After a week of hosting people, jumping back into a thesis mindset is difficult. Please bear with me.
The point of this thesis is to compare two quite different takes on demonology in order to show that, in spite of their differences, these models have very similar ethics. The trouble with it is that, though he has a strong demonology, Gregory Boyd is not trying to develop a demonology as much as he’s trying to answer the age-old “problem of evil.” This is not a presupposition as such, but it has the same effect on my thesis, as it influences Boyd’s thought at every step. So, here’s a summary of the problem of evil, and Boyd’s response to it.
The problem of evil is one of those problems that never goes away. We live in a messed up world full of suffering: if God is both all-good (omnibenevolent) and all-powerful (omnipotent), how can this be? If suffering exists, this implies either a) that God wants a world without suffering, but is unable to create one, and is therefore not all-powerful, or b) that God is able to create a world without suffering, but does not want to, and is therefore not all-good.
This classical statement of the problem makes a lot of assumptions. It assumes that for God to be God, he has to be omnipotent (all-powerful), omniscient (all-knowing), omnipresent (everywhere), and omnibenevolent (all-good). This description of God has been around for a very long time, and it makes sense: God is the perfect being, and therefore could not be stronger, know more, be in more places, or be more good than he currently is; if he could, then he wouldn’t be perfect, right? Though this view has been embraced by the Church going all the way back to Augustine, it doesn’t actually come from Scripture – it’s a very Greek idea, and like most Greek ideas, it almost jives with biblical views, but not quite. Even so, it’s been the framework through which we’ve always tried to answer the question: why does a good God allow evil to exist?
The problem, as stated, is a conundrum. It seems that in order to account for the existence of evil, you must take away one or more of these omni-attributes of God. Atheists see the existence of evil in the world as evidence against the existence of God at all, or else insist that if God exists, he is not good at all. Not a particularly nuanced view there (for an expansion of it, check out Christopher Hitchens’ book God Is Not Great: How Religion Poisons Everything).
Others simply modify the attributes of God. For example, some scholars (I think Wink fell into this category) hold that the earliest traditions in the Old Testament held that God was the source of both good and evil, and they have several scriptures which seem to imply this. For example, in the New Testament, death is seen as God’s enemy; yet God is the one who sends the angel of death to kill every firstborn in Egypt in Exodus. God is credited with sending an ‘evil spirit’ to torment Saul, causing him to lash out at David. Job is a particular problem: God seems to make bets with Satan, allowing him to torment Job terribly, while Job himself says “should we accept good from the LORD and not evil?” According to this view God is not purely good but is the source of all things, good and evil. This view doesn’t hold up against later biblical traditions, so nobody really believes it about God today, but the point remains: the problem of evil can be solved if we modify our notion of God’s perfect goodness and allow him to be morally ambiguous.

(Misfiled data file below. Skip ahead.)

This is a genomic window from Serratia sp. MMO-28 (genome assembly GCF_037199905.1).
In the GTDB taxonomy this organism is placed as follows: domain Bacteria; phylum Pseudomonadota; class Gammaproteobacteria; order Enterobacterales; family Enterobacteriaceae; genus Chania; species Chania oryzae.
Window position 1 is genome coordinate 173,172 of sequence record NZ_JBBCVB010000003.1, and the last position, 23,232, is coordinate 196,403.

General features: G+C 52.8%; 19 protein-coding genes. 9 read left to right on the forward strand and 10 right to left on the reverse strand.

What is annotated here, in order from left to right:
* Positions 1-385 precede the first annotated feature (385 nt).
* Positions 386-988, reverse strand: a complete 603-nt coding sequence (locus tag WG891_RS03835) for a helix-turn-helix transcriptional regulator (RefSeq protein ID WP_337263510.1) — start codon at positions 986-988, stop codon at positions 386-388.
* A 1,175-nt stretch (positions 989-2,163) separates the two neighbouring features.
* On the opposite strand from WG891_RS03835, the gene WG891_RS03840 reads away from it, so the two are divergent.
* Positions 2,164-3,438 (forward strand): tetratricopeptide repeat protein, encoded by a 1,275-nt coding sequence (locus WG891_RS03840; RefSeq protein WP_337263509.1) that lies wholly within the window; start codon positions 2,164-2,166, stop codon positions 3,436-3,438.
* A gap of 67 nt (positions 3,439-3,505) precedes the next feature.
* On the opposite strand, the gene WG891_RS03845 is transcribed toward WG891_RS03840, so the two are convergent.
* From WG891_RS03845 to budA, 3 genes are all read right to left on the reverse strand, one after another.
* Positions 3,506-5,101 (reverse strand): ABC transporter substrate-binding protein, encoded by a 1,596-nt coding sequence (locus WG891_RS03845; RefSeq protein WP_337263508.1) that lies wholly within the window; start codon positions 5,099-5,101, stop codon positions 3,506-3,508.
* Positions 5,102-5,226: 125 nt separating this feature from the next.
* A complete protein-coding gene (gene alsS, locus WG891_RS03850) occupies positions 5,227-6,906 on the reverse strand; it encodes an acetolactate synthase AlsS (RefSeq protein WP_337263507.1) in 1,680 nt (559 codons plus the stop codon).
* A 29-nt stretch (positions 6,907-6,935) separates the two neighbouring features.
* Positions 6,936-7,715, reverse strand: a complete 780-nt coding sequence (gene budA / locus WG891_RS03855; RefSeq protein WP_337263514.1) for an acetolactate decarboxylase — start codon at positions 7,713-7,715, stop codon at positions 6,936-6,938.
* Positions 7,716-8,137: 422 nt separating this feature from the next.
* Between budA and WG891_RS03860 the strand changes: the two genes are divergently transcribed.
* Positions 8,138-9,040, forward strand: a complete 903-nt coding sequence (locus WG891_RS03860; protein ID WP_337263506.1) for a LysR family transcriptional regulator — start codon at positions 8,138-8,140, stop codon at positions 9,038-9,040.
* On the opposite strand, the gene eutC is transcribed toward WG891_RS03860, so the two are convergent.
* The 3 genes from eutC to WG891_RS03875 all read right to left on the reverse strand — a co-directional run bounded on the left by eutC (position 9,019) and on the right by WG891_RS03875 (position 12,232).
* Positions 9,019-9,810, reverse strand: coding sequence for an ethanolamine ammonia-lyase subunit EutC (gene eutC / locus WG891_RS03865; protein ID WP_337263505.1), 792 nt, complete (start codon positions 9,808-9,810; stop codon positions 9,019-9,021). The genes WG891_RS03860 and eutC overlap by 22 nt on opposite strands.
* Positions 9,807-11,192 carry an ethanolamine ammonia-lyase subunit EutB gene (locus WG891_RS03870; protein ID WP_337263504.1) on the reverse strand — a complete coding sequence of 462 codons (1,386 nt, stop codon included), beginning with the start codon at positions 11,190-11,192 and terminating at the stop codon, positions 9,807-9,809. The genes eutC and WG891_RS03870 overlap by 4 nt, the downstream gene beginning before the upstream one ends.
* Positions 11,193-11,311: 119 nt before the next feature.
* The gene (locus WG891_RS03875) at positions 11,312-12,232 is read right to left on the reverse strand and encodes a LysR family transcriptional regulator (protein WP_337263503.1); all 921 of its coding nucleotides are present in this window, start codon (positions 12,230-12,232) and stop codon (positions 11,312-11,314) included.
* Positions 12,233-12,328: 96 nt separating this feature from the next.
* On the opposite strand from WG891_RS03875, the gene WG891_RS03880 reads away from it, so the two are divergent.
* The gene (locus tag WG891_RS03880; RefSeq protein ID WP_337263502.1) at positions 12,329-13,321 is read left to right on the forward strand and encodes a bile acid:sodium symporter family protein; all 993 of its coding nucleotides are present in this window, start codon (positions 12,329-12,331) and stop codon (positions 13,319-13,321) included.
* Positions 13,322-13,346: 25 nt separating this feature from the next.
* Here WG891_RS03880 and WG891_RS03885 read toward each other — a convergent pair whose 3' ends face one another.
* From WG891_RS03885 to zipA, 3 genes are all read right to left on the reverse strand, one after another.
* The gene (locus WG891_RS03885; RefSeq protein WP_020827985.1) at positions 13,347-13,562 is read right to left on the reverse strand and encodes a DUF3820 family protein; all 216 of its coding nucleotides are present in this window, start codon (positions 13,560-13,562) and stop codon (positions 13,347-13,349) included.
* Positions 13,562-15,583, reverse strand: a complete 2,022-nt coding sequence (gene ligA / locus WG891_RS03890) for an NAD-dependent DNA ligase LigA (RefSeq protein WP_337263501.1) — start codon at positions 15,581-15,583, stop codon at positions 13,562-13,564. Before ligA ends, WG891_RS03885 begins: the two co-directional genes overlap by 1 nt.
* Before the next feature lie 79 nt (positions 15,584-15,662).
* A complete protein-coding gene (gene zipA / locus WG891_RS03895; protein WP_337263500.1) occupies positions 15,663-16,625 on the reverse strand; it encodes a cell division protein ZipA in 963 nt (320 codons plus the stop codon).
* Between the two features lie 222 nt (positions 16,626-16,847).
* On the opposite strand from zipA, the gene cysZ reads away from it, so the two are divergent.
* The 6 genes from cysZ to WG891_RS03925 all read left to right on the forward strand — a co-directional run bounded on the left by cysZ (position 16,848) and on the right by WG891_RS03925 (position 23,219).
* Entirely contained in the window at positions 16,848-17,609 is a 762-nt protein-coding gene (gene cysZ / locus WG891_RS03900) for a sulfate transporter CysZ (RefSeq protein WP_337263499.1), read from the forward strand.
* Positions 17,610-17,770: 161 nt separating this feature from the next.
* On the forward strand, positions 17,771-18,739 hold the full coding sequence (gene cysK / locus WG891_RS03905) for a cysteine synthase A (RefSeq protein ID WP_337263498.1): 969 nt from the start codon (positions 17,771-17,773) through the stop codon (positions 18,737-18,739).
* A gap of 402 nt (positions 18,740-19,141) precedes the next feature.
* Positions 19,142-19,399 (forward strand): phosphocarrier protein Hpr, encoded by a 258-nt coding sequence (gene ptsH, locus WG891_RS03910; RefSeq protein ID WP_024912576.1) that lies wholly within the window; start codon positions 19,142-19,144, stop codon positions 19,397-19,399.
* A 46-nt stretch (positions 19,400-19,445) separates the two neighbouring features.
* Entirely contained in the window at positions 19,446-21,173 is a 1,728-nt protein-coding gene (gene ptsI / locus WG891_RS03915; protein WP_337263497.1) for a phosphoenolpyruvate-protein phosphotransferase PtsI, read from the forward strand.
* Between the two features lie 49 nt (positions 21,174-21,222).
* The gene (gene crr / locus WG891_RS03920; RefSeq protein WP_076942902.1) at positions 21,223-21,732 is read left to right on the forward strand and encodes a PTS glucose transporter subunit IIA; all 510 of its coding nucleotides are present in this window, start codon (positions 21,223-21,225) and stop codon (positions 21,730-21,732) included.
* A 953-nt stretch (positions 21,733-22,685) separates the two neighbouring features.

Today, most Christians modify their notion of omnibenevolence in a different way. Not comfortable with saying that perhaps God is the source of evil as well as good, we instead change the definition of what is good. This is a central feature of Calvinism, as espoused by Mark Driscoll, John Piper, etc. They say that because God is perfectly good, he is therefore the definition of goodness, and whatever he does is good by default. They go so far as to say that God can murder as many human beings as he likes, as many children as he likes, and this would still be good, because God is good by default! Calvinists need to say this, because they hold that God’s omnipotence and sovereignty in the world means that God must (and does) control all things at all times, so that nothing that happens is outside of his will or purpose. Therefore, the things that seem evil to us are actually good, because they come form the hand of God. Here’s a video I found in which John Piper lays it out:
His point here is that God creates/allows all evil for a purpose. In this video, he says that the whole purpose is that God can only show us his love for us by dying for us, and this required a sinful world in which he would die, to make his love for us that much more plain and visible. Now, not many people actually believe this, but most of us still subscribe to some version of it: we affirm that “God is in control,” and admit that “his ways are higher than my ways.” We can’t always understand the greater purpose behind the suffering in our lives, but we trust that God has a reason for allowing it to happen, no matter how hard or horrible it is.